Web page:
According to Canadian Geographic
, Wheelers offers one of the 10 best maple experiences in Canada, the only one in Ontario to be named to the recent honour roll. But while the museum, pancake house and trails are open year-round, it’s in late winter, when the weather begins to warm up, that maple excitement soars, reaching a peak during March Break, when families come out to the sugar bush for tours, sleigh rides and that favourite of young and old, taffy on snow — known in Quebec as tire Ste. Catherine.
What is it about maple syrup that unites Canadians? According to Wheeler, we love it because it’s the “truest natural food.”
“There’s no preservatives. No nothing. It’s totally natural,” he tells MyNewWaterfrontHome.com. “It’s the purest food the earth has to offer.”
According to the Ontario government, the maple industry is worth an estimated $15 million annually to the provincial economy. This figure does not include related tourism, nor the heritage value of maple syrup that so many of us enjoy each spring, an experience that is “very difficult to put a value on.”
If you can’t make it to Lanark County for this season’s sap run, plan to visit nearby Perth for the Festival of the Maples. Held the last week of April, the festival celebrates its 35th year in 2011, with the grand finale in downtown heritage Perth on April 30. There’ll be live entertainment, craft and artisan vendors, antique car display, midway, petting zoo and lots of food, including maple syrup and taffy from area producers.
Along with Wheelers Pancake House and Sugar Bush, there are several maple operations across Ontario to visit, including those showcasing old-time sugaring and pancake houses. Here is a snapshot of what’s on tap:
in the Cumberland section of Ottawa has been producing maple syrup on a wood-burning fire since 1945. The sugar bush, open March 4, offers guided tours, taffy on snow and pancakes. There’s also a petting farm and horse-drawn sleigh rides on weekends, with special events for March Break.
Fulton’s Pancake House & Sugar Bush
in Pakenham is open year-round, with tours and horse-drawn rides through the 150-year-old operation available in spring. The pancake house is open beginning Feb. 19, with all things maple on hand for purchase in the gift shop.
Trillium Ridge Sugar Works
in Shannonville, between Belleville and Kingston, plays host to Maplefest the last week of March each year. There’s pancakes, entertainment, sugar bush tours and wagon rides.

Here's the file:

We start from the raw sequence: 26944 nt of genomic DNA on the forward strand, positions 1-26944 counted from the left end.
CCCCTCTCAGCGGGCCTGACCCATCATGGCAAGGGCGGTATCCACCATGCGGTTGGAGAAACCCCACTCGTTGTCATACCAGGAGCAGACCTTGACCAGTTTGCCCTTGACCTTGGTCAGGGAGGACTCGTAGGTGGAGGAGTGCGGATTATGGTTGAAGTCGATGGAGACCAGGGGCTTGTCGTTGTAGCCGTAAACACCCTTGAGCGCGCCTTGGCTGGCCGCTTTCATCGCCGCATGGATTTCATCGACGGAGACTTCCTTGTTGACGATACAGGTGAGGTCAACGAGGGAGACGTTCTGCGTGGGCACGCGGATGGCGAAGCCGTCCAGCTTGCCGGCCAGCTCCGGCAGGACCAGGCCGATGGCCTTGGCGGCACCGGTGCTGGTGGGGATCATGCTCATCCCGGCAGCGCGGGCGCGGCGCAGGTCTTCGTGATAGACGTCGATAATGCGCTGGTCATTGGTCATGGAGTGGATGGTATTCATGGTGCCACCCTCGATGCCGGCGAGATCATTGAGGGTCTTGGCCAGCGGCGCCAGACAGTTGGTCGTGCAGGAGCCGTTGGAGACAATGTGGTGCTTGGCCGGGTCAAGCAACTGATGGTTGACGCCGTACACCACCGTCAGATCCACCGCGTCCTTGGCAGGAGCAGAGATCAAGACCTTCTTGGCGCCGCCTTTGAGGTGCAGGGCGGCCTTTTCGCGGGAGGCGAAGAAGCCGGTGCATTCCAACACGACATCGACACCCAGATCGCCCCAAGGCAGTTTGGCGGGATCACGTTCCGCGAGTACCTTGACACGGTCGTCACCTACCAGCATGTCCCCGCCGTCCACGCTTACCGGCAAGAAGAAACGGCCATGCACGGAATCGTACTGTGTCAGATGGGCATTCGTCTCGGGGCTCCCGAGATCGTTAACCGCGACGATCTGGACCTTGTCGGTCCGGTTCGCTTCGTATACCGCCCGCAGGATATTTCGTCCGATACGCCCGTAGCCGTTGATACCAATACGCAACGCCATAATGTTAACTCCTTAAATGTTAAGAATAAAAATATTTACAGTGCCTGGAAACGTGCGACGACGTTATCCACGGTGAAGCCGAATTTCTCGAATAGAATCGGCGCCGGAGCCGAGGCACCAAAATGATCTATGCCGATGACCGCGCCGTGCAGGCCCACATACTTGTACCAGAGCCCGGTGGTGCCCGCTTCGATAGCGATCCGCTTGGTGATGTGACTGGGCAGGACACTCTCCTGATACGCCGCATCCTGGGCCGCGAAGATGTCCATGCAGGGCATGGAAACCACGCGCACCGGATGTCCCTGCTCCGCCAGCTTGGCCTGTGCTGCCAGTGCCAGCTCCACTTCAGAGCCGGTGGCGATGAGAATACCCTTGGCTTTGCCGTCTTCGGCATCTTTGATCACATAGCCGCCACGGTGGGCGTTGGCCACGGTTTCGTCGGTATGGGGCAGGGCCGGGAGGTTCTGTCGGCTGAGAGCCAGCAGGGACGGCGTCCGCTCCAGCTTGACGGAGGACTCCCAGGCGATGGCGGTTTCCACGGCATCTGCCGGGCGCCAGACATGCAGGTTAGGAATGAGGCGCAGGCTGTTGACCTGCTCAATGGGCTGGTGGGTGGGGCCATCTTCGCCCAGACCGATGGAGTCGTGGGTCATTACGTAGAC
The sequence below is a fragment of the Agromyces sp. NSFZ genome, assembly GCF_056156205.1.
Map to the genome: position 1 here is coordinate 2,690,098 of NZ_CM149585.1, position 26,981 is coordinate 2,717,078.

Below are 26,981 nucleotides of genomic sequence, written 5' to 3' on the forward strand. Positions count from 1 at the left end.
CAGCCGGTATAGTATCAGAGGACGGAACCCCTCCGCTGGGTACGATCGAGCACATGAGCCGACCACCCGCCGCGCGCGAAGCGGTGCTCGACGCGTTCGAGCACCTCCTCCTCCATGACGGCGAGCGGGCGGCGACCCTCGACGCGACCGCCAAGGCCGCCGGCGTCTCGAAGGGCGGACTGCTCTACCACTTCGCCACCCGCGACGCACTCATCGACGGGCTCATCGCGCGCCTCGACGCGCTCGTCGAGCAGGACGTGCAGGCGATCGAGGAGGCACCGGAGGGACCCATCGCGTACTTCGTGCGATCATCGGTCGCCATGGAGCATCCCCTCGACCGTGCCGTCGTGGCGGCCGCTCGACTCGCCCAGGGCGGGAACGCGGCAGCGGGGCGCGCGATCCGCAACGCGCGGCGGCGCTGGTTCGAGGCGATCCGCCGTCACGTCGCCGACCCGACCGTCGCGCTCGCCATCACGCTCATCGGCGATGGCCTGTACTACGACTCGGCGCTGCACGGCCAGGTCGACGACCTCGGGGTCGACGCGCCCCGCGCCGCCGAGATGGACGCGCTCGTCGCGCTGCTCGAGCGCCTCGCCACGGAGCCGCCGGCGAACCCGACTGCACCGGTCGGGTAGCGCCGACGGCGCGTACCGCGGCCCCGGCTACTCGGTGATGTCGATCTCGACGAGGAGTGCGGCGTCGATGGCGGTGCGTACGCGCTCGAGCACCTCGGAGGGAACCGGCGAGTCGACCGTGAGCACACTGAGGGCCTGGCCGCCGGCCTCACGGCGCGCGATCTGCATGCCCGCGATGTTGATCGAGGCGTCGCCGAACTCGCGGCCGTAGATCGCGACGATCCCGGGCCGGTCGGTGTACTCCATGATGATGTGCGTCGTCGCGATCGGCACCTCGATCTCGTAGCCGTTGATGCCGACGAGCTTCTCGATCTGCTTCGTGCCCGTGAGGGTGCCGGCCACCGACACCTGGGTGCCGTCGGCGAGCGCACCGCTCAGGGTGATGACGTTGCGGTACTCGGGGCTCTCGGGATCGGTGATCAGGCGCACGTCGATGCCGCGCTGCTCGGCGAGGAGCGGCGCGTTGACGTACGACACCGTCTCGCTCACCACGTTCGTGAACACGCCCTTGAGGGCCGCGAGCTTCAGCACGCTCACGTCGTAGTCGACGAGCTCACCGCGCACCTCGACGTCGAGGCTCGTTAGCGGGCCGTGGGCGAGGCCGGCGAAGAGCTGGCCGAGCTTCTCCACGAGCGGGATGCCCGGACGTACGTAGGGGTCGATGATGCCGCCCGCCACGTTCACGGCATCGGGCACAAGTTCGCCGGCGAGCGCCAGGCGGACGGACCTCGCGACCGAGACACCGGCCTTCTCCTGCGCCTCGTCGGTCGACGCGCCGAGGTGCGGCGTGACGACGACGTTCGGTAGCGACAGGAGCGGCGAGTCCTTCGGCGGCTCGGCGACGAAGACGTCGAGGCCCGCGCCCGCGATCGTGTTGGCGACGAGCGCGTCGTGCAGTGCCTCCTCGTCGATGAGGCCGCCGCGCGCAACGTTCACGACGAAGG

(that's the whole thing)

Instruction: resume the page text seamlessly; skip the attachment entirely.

McLean Berry Farm
in Lakefield hosts the 11th annual Buckhorn MapleFest March 19-20, March 26-27 and April 2-3. There will be lots of live entertainment, sugar bush walking tours, horse-drawn hay rides, pioneer display, children’s activities, pancake breakfast and more.
White Meadows Farms
in Pelham, in rural St. Catharines, boasts tours, beginning with a covered hay wagon ride to the sugar bush, where costumed interpreters explain the history of maple syrup, pancake house, barnyard skating rink, gift shop and more. Sugar bush tours are now open.
Purple Woods Conservation Area on the Oshawa/Scugog border is home to the annual Purple Woods Maple Syrup Festival
hosted by the Central Lake Conservation Authority March 12-20 and March 26-27 and April 2-3. See how maple syrup is made at the sugar shack, shop for maple products and enjoy all-day pancakes, with proceeds going to non-profit organizations. There are also horse-drawn wagon rides.
It’s maple syrup time at Conservation Halton
Feb. 26-April 3. See historical and modern methods of tapping, collecting and boiling sap — including those old-fashioned black kettles — to make maple syrup. Choose from two locations: Mountsberg or Crawford Lake.
In Oro-Medonte, near Orillia, Shaw Maple Products and Pancake House
serves up maple syrup at a 100-seat restaurant next to the evaporator house. Sleigh and wagon rides are available, depending on the weather.
McLachlan Family Maple Syrup & Pancake House
in Komoka, near London, offers horse-drawn wagon rides through the bush, tours, antiques, maple products and a 200-seat restaurant.
MyNewWaterfrontHome.com — February 2011